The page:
Do you wonder how to study short stories with your children–and how to use a short story to help them understand how a good writer develops a story? Or perhaps you as a parent feel that your understanding of story writing is lacking, and you’d like to develop your own skills. Well, you can learn writing skills together by studying short stories!
Following is an example from a study I did with one of my tutoring students. The story is “The Wild Duck’s Nest” by Michael McLaverty, and we used the copy from p 230-233 of the anthology, Impact: 50 Short Short Stories, Second Edition, Holt, Rinehart & Winston, c1996. The story in this book is followed by Multiple Choice comprehension questions, Talking It Over questions, Setting and Character discussion, Vocabulary Multiple Choice and Matching, and Writing It Down description and sensory images exercises. The entire anthology includes exercises like these for each story, and if you can find a copy of the anthology for your short story studies, I do recommend it–though I think you will find the hints in my discussion below will help your child go beyond “paperwork” type exercises. However, if you can’t find this anthology, you can do an internet search for “The Wild Duck’s Nest by Michael McLaverty” and will find multiple locations with copies of the story, a number of which include useful worksheets and discussion questions. Or you can use the explanations below to develop your own study with a short story of your choice.
This blog post will describe how I approached the story with my student. This young lady was a teen who had some learning differences and was reading at about a grade 4 to 5 level, with a general comprehension level about the same. I was not sure she’d be able to succeed with this story–but as it turned out, she really enjoyed it and got far more out of it than I expected, ending up creating a story of her own that was well beyond anything she’d written previously.
The following description of our study (done over 4 sessions) provides some useful hints on how to work with students who may struggle with short stories. Parents should read the story first, of course, and search out the elements of the story they want to discuss, before studying with the student. Try to have the student relate the different story elements to his or her own life experience and understanding.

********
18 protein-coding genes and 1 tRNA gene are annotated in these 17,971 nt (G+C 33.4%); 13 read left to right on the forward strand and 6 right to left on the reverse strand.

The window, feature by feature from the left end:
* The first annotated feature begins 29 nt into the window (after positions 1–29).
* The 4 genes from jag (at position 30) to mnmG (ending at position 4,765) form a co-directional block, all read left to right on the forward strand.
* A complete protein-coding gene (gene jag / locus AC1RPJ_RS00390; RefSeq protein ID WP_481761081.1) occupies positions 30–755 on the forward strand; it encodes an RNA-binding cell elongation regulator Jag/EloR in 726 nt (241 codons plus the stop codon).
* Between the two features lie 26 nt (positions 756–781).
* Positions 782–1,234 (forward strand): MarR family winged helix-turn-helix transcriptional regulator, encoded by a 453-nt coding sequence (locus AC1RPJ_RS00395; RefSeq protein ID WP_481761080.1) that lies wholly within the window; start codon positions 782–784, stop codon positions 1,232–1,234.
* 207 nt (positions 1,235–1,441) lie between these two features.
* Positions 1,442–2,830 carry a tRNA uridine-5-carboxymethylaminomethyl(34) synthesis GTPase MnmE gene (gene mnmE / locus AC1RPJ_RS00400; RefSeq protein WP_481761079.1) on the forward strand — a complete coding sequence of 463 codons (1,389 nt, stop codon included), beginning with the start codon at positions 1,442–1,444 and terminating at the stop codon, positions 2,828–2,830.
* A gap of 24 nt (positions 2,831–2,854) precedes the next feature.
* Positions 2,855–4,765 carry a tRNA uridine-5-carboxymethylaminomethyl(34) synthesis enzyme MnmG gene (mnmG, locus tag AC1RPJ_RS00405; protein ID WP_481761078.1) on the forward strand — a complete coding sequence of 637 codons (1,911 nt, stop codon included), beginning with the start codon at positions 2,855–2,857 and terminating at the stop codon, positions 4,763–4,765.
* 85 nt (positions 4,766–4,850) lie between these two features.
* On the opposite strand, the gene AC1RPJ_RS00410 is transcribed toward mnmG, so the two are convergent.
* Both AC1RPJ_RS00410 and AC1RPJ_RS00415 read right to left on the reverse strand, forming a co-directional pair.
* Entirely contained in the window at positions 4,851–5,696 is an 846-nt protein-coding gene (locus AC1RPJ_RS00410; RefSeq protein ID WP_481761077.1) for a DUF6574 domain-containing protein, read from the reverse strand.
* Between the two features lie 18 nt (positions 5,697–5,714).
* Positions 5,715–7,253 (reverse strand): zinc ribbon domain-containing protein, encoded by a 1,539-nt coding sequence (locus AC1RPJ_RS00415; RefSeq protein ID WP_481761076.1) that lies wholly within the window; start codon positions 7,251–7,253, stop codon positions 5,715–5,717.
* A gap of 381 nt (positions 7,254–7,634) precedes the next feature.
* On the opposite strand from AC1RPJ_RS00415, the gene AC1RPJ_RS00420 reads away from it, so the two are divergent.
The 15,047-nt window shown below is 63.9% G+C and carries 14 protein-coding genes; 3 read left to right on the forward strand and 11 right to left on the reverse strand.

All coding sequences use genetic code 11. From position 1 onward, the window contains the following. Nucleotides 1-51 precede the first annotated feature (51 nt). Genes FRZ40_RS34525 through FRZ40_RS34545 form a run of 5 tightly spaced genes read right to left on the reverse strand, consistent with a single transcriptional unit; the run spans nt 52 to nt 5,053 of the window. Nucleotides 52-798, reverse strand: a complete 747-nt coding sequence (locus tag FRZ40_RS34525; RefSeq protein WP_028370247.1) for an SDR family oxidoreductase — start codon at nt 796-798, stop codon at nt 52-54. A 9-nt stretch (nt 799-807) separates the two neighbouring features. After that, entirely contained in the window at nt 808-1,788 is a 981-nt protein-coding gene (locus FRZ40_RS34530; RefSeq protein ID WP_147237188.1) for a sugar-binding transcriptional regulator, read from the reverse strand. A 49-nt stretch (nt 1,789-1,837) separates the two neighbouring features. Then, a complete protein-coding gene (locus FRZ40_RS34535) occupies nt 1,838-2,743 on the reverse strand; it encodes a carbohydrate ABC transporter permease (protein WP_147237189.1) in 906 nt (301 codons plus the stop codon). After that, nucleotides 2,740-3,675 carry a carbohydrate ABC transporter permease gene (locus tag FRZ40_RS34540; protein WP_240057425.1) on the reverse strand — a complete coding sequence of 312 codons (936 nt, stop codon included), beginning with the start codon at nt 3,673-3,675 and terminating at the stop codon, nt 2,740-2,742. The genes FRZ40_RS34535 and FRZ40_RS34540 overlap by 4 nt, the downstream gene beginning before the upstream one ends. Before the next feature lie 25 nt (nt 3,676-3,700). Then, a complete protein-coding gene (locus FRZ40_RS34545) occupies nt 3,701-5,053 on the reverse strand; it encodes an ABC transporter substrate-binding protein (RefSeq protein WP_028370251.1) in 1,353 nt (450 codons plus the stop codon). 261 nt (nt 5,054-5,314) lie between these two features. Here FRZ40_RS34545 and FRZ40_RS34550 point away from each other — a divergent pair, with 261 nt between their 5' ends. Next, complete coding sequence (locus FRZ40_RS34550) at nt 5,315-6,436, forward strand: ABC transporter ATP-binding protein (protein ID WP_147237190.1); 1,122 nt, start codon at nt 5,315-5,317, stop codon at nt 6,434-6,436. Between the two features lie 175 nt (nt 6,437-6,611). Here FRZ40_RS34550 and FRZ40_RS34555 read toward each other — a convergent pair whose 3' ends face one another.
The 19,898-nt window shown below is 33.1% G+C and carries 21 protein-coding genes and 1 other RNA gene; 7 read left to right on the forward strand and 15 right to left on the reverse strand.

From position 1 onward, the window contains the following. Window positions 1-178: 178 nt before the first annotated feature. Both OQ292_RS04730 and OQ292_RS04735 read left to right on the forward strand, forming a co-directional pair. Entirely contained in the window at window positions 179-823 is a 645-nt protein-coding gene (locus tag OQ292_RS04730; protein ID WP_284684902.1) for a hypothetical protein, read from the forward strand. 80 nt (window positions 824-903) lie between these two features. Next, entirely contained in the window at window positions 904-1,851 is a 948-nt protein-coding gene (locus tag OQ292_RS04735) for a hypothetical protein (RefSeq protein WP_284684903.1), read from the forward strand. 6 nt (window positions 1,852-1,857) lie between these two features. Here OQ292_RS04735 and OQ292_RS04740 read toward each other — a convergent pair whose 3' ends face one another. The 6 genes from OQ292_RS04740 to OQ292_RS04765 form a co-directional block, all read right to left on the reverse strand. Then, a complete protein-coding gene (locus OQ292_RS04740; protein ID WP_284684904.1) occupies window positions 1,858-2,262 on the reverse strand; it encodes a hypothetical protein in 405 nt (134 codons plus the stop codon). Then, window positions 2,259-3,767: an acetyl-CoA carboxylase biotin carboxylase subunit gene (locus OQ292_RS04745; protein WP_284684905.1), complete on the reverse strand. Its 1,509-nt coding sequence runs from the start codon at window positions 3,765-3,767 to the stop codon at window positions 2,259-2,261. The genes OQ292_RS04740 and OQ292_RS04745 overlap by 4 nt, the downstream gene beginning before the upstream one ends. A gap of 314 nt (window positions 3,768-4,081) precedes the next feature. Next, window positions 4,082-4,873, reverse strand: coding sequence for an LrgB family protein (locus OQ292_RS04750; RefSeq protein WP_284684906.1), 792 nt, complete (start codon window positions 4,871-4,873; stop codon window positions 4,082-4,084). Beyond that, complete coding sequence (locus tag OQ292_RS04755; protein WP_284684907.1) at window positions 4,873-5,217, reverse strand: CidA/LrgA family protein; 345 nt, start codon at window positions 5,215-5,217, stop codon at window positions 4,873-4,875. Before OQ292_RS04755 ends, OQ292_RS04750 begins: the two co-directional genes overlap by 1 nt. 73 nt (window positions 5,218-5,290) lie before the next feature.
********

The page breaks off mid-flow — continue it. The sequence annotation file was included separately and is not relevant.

As we read the first part of the story, taking turns reading aloud, and stopping to discuss words she struggled with, I stopped frequently to discuss things an author does to start a good story, such as:
- creating the setting, using the five senses to draw the readers into feeling they are right there experiencing the scene through the writer’s own eyes, ears, etc. I had my student identify what sense was being used in each sentence or paragraph, and we related the setting and scene to her own personal experiences.
- introducing a character, by both direct description, and also by paying attention to his or her actions. We listed the protagonist’s characteristics as we came across them, and discussed how the author showed each one of them. We also discussed some characteristics the student personally shares with the story’s main character, and she thought of other people she knows who have other characteristics belonging to the protagonist.
- introducing actions which will help us understand the developing “problem” and later the “solution” to the story. It may be helpful to students to create a three-column chart with actions in one column, a note on the “problem” each action introduces (or builds on) in the second column, and “solutions” in the third column.
In the second session, we reviewed what we discussed last time (about setting, characterization, use of senses, etc.). Then we carried on and read some more of the story. As we read, we continued to discuss what the author does to make the story well-written and interesting to the reader (as well as continuing to discuss difficult vocabulary). This included:
- introducing the “action” which is building up toward the climax, (the boy, Colm, wades to the islet where the bird’s nest is, and he picks up the egg) and this action introduces an important part of the internal “conflict” he feels (the feelings he experiences about picking up the egg and then realizing it may cause the mother duck to abandon the nest and egg). I had my student talk about her own experiences and understanding of wildlife, and what she thinks she would do if faced by the character’s situation. If a student has pet birds, be sure to bring those experiences into the discussion; you might also extend this discussion by going to a pet shop and observing the birds there, or go out and observe wild birds and read about them in a birding book, or learn from an experienced bird watcher.
- we talked more about how the author uses senses, and I had my student continue to locate examples of the use of the different senses (e.g. sound words like “splashing” and “squawking” and “whirring”)
- more discussion on how the author describes action so clearly that we as readers can imagine we are right there, seeing and experiencing it (e.g. by using precise verbs instead of plain ones: “clambered” instead of “stepped” or “walked” as well as use of clear, vivid, concise nouns).
- we talked about how the author hints about what will happen next (foreshadowing) (e.g. before the boy actually sees the nest, he sees gull feathers scattered around that have been blown from the nest). We talked about how carefully the egg’s colour is described (e.g. “with a faint tinge of yellow like the reflected light from a buttercup”) and other things she may have seen herself that were that kind of colour.